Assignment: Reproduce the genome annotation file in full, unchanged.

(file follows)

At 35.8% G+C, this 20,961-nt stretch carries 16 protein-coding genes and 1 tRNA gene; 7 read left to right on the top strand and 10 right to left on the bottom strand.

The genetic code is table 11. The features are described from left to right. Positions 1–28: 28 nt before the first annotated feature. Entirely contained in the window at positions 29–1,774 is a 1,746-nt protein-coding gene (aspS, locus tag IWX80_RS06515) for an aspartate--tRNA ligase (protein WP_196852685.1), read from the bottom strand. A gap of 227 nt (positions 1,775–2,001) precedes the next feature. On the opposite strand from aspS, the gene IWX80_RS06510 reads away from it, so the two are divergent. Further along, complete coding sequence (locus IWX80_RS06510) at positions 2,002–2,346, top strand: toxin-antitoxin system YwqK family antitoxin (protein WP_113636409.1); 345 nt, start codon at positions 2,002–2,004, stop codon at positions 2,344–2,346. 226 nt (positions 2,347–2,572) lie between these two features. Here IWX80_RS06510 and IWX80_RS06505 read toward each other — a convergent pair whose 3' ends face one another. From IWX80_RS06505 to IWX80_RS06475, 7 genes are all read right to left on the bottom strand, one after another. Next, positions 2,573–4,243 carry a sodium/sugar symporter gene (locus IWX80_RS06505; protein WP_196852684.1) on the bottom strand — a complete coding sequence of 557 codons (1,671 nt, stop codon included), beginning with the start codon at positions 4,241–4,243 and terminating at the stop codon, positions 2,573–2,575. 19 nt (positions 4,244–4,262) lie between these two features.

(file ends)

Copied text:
At 35.8% G+C, this 20,961-nt stretch carries 16 protein-coding genes and 1 tRNA gene; 7 read left to right on the top strand and 10 right to left on the bottom strand.

The genetic code is table 11. The features are described from left to right. Positions 1–28: 28 nt before the first annotated feature. Entirely contained in the window at positions 29–1,774 is a 1,746-nt protein-coding gene (aspS, locus tag IWX80_RS06515) for an aspartate--tRNA ligase (protein WP_196852685.1), read from the bottom strand. A gap of 227 nt (positions 1,775–2,001) precedes the next feature. On the opposite strand from aspS, the gene IWX80_RS06510 reads away from it, so the two are divergent. Further along, complete coding sequence (locus IWX80_RS06510) at positions 2,002–2,346, top strand: toxin-antitoxin system YwqK family antitoxin (protein WP_113636409.1); 345 nt, start codon at positions 2,002–2,004, stop codon at positions 2,344–2,346. 226 nt (positions 2,347–2,572) lie between these two features. Here IWX80_RS06510 and IWX80_RS06505 read toward each other — a convergent pair whose 3' ends face one another. From IWX80_RS06505 to IWX80_RS06475, 7 genes are all read right to left on the bottom strand, one after another. Next, positions 2,573–4,243 carry a sodium/sugar symporter gene (locus IWX80_RS06505; protein WP_196852684.1) on the bottom strand — a complete coding sequence of 557 codons (1,671 nt, stop codon included), beginning with the start codon at positions 4,241–4,243 and terminating at the stop codon, positions 2,573–2,575. 19 nt (positions 4,244–4,262) lie between these two features.